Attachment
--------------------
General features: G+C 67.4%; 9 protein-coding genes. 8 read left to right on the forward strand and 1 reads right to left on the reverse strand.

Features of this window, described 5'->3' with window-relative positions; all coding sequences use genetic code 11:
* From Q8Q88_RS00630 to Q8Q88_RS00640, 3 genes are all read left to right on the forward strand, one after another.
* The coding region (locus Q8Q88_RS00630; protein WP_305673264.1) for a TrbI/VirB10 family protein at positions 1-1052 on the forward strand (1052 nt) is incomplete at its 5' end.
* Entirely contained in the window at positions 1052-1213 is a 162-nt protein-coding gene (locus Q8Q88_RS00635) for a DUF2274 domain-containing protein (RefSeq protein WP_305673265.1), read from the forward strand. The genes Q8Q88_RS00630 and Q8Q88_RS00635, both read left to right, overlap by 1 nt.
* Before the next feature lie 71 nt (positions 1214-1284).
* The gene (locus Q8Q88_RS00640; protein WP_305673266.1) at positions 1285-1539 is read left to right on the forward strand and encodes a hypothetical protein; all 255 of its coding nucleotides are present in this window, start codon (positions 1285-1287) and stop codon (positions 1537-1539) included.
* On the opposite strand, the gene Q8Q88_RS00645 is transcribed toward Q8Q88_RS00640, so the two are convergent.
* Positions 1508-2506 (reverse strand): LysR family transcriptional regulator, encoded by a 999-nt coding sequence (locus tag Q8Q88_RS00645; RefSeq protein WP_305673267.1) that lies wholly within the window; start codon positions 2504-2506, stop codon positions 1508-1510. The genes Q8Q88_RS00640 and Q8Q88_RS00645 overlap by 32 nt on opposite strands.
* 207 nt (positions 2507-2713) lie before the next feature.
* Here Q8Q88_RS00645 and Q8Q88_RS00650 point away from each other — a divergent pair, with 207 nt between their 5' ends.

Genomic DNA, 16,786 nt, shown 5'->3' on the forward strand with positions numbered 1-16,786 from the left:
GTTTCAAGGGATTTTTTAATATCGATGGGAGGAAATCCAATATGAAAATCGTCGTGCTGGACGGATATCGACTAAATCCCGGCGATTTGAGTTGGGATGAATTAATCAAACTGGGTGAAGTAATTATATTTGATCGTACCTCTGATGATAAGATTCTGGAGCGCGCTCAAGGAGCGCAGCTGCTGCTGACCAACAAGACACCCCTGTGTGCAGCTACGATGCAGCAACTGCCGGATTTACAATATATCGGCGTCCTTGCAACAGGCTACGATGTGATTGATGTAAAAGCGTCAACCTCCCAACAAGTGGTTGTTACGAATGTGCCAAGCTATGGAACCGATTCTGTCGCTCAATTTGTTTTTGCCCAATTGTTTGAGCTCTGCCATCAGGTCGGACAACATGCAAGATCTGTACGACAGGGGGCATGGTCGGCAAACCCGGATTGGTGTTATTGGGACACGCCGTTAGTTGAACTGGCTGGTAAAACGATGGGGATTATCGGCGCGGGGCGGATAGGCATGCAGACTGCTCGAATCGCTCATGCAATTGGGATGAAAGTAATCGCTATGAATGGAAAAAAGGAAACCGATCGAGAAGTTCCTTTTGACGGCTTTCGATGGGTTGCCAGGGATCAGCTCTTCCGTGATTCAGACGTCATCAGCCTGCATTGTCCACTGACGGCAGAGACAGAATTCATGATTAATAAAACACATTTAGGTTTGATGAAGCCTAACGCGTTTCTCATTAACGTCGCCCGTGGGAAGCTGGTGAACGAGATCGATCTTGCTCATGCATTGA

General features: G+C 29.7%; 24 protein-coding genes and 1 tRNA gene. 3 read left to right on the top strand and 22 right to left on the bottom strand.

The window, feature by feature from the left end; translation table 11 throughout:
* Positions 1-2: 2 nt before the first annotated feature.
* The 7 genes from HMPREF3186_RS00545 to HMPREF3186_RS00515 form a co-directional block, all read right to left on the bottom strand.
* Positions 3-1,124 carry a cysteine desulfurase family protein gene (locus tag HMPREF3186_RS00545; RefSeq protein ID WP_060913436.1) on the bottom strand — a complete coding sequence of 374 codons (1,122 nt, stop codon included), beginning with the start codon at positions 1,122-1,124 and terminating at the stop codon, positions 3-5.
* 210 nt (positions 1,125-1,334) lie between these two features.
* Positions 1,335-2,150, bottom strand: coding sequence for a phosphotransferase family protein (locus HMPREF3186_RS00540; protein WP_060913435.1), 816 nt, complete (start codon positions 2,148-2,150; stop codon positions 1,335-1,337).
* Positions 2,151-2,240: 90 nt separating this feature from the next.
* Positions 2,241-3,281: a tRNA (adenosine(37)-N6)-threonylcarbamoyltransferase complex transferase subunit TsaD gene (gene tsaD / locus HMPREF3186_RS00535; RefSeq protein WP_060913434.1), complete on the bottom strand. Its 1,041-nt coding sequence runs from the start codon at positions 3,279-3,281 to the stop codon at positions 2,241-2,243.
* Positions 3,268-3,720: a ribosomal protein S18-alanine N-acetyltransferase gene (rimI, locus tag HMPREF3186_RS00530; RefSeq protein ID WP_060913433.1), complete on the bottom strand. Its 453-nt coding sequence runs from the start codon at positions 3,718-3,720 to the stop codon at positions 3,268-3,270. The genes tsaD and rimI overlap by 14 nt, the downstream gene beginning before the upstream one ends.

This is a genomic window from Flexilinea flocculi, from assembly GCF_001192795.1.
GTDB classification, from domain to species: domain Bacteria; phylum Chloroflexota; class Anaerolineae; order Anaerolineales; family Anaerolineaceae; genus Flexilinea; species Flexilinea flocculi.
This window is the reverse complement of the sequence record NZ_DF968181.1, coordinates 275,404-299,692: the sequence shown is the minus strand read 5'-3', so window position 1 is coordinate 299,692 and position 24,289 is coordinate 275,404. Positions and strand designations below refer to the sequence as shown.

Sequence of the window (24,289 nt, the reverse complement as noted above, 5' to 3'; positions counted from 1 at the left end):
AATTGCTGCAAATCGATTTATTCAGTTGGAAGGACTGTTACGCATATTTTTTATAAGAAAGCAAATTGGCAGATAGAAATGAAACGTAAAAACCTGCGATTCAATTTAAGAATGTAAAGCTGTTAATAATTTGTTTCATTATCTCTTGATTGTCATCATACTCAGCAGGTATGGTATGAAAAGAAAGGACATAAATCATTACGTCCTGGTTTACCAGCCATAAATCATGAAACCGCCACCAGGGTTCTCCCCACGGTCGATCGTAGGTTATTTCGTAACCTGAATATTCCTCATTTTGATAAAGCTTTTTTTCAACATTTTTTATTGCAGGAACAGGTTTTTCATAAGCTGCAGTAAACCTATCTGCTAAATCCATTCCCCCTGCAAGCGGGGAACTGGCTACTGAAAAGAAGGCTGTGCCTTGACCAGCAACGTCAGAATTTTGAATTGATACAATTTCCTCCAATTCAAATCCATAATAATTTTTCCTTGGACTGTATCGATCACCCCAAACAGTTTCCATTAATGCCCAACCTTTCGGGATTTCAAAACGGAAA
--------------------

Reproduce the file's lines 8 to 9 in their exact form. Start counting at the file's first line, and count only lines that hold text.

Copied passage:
* On the opposite strand, the gene Q8Q88_RS00645 is transcribed toward Q8Q88_RS00640, so the two are convergent.
* Positions 1508-2506 (reverse strand): LysR family transcriptional regulator, encoded by a 999-nt coding sequence (locus tag Q8Q88_RS00645; RefSeq protein WP_305673267.1) that lies wholly within the window; start codon positions 2504-2506, stop codon positions 1508-1510. The genes Q8Q88_RS00640 and Q8Q88_RS00645 overlap by 32 nt on opposite strands.